It’s High Time We Consider Differential Reimbursement

Pharmacy TimesDecember 2023
Volume 89
Issue 12

All fills are not equal in their complexity and cost.

An Outdated Model That Perpetuates Cost Shifting

Third-party community pharmacy reimbursement for prescription fill dispensing has remained fundamentally the same since the first prescription orders ever submitted on paper forms for payment. Each fill is considered the same as the next, regardless of what the medication is for, whom it is for, whether the patient is new to therapy, or whether it requires special handling and assessment. As such, pharmacies make more margin (or lose less margin) on some prescriptions and make less margin (or lose more margin) on others. This cost shifting has been amplified by automated filling technologies, unfunded regulatory service mandates such as drug use review, increasingly divergent reimbursement for different payer types, and 340B contracts that mask or cover for increasingly low-margin or underwater fills for other payer types and plans.

Pharmacist looking up a prescription

Image credit: Dragana Gordic |

Established and Nonestablished Patients

For nearly every other provider of health care services, there is a differentiation between patients who are new to a practice and patients who are already established. New patients require a more comprehensive evaluation and assessment to provide safe and effective care during the initial encounter, and nearly all rate schedules reflect this difference, paying more for nonestablished patients.

Coding Based on Complexity

Similarly, patients come to practices with a wide range of complexity, from the noncomplex patient with no chronic conditions and no chief complaint who is seeking an annual checkup to the patient with multiple comorbidities, including behavioral health conditions; food insecurity; lack of stable housing; and recent hospitalizations. Timebased codes and rate schedules that match patient and condition complexity are the norm everywhere else in the world except our Pharmacy Island, separated by many miles from Normal Town.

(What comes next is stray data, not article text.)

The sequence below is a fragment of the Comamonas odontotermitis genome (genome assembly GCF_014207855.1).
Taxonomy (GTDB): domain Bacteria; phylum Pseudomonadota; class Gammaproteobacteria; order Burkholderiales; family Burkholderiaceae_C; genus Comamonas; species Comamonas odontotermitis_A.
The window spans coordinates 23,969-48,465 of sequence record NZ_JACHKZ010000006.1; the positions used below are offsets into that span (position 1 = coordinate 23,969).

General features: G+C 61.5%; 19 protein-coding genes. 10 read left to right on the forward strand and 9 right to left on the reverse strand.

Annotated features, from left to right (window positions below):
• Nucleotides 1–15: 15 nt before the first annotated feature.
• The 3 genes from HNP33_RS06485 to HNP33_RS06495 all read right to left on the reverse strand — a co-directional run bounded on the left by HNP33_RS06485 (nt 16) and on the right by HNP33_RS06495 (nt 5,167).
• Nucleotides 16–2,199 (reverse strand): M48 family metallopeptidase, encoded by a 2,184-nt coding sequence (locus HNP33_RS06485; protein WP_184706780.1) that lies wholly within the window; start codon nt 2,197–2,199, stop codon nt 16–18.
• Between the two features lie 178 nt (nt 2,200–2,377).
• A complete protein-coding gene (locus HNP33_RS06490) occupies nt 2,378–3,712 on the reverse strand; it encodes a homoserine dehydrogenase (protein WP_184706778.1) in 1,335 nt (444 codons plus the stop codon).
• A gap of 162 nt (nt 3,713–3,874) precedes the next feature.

No 2 Patients are the Same and Neither are Any 2 Pharmacies

However, new patients and new prescriptions are more time consuming and costly to service (or at least they should be if the pharmacy is doing a proper job). No 2 patients or their circumstances are the same, so why does the reimbursement reflect the idea that all patients, in all situations, require the same level of effort and care? Refills on hypertension medications are quite different than an initiation of nirmatrelvir/ritonavir (Paxlovid; Pfizer) for a nonestablished patient. In fact, the costs and care considerations of those 2 filling events aren’t even close.

Additionally, no 2 pharmacies are the same. I’ve worked part time in more than a hundred different pharmacy locations in North Carolina for more than 20 years. I can tell you without a doubt that filling 150 prescriptions between Durham and Chapel Hill, with their provider specialties, patients with special conditions, transient-natured population, and diverse forms of insurance, is much more difficult than filling 300 prescriptions in rural North Carolina, where 80% of the fills on weekends are refills for oral generic drugs in prepacked 30 days of supply, without any prior authorizations or large co-pays, and the pharmacy technicians know how to contact the 4 or 5 prescribers responsible for most of the prescription fills.

The Consequences of Pharmacy Cost Shifting are Insidious

Cost shifting in health care is insidious and often unrecognized as problematic by the public. Pharmacy deserts, long lines, misfills and mistakes, unscheduled closings, differential treatment of patients, care team relationships dysfunction, medication nonadherence, and suboptimal medication use result in more expensive delivery of care overall. Of course, an evenly downward pressure on pharmacy reimbursement will stress the system. The breaking points, however, will occur where the system is under the most stress from cost shifting. When that happens, the pharmacy locations with the patient, payer, and prescriber mix that leads to the most difficult and time-consuming prescription fills will break first.